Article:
There was a time when Nunes and Schiff got along like brothers from another mother,” noted the Fresno Bee’s Bill McEwen. “Here is what Schiff said about Nunes in April 2014: ‘I have always been impressed by him. He works in a very bipartisan way.'”

Democratic leaders said Nunes — and some Republicans — should recuse himself from further investigation of Russian attempts to influence the presidential election.

Meanwhile, Nunes says he will not step down. “Why should I?” he told a group of reporters clustered around him in a Capitol corridor.

“The chairman will need to decide whether he is the chairman of an independent investigation into conduct which includes allegations of potential coordination between the Trump campaign and the Russians, or he is going to act as a surrogate of the White House, because he cannot do both,” Schiff said in a statement.

Arizona Sen. John  McCain, a former Republican presidential candidate, also was critical.

“If we’re really going to get to the bottom of these things, it’s got to be done in a bipartisan fashion. And as far as I could tell, Congressman Nunes killed that,” he told a TV interviewer.

Later, in a separate interview, McCain said “there needs to be a lot of explaining to do. I’ve been around for quite a while, and I’ve never heard of any such thing. Obviously, on a committee like an intelligence committee, you’ve got to have bipartisanship, otherwise the committee loses credibility.”

Meanwhile, Nunes says he will not step down.

“Why should I?” he told a group of reporters clustered around him in a Capitol corridor.

Nunes postponed a previously scheduled public hearing with James R. Clapper Jr., the former director of national intelligence, John O. Brennan, the former C.I.A. director, and Sally Q. Yates, the acting attorney general, who was fired by Trump after she instructed Justice Department officials to not carry out  Trump’s executive order restricting immigration from seven predominantly Muslin nations.

Nunes for years has argued that they have been denied sufficient water because “radical environmentalists” have turned the faucet off to preserve small, obscure fish.

Democrats charged that Nunes ordered the postponement without consulting the committee members, and accused him of attempting to stall the investigation — which Nunes denied. He said he postponed meetings because the committee could not move forward effectively until members had a chance to again hear from the FBI’s Comey and National Security Agency chief Michael Rogers.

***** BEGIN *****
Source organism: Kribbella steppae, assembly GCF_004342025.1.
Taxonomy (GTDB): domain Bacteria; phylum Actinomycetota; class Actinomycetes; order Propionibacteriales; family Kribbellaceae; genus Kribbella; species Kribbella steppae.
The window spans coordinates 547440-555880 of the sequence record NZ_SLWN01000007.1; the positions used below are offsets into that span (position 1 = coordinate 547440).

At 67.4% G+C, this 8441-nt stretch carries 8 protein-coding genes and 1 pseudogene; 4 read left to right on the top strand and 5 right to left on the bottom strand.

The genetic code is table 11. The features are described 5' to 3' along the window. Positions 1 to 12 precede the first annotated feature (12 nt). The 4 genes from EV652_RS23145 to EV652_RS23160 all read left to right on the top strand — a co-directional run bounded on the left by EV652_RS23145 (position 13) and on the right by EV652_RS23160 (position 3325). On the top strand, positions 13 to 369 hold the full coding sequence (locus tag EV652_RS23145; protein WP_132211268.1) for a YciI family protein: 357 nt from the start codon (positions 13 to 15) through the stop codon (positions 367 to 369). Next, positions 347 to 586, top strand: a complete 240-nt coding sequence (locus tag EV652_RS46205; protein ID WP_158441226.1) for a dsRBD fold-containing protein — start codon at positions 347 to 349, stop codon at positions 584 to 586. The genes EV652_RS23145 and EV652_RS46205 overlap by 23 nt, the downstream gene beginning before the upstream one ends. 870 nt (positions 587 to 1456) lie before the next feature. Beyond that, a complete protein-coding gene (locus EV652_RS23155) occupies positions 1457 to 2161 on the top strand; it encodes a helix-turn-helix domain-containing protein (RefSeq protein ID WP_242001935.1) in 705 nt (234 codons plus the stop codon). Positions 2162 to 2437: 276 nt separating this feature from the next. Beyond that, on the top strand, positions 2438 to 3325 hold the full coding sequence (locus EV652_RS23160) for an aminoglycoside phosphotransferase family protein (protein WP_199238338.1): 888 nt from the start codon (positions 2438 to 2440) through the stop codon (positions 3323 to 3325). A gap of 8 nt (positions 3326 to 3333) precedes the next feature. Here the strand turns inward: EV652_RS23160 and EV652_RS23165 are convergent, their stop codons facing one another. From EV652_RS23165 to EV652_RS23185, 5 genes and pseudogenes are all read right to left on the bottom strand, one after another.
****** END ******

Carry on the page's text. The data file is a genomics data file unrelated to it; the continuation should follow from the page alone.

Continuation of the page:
But the fierce news coverage rolled on: The Washington Post, citing unnamed “U. S. officials,” identified three senior White House officials as being involved in the handling of intelligence files that were shared with Nunes during the meeting within the White House complex.

The three listed in the Post story are Ezra Cohen, senior director for intelligence at the National Security Council; the top lawyer for the National Security Council, John Eisenberg; and Michael Ellis, a lawyer who previously worked with Nunes on the House Intelligence Committee who joined the Trump administration as an attorney.

Nunes has said his source for the documents was not a member of the White House staff.

National notoriety is something new for Nunes, who has so far conducted his fiercest campaigns on behalf of his district’s farmers.

Nunes for years has argued that they have been denied sufficient water because “radical environmentalists” have turned the faucet off to preserve small, obscure fish. One of his chief opponents has been Sen. Dianne Feinstein, a moderate Democrat. They have disagreed over California water policy and other issues, and Nunes has even run advertisements against her in California.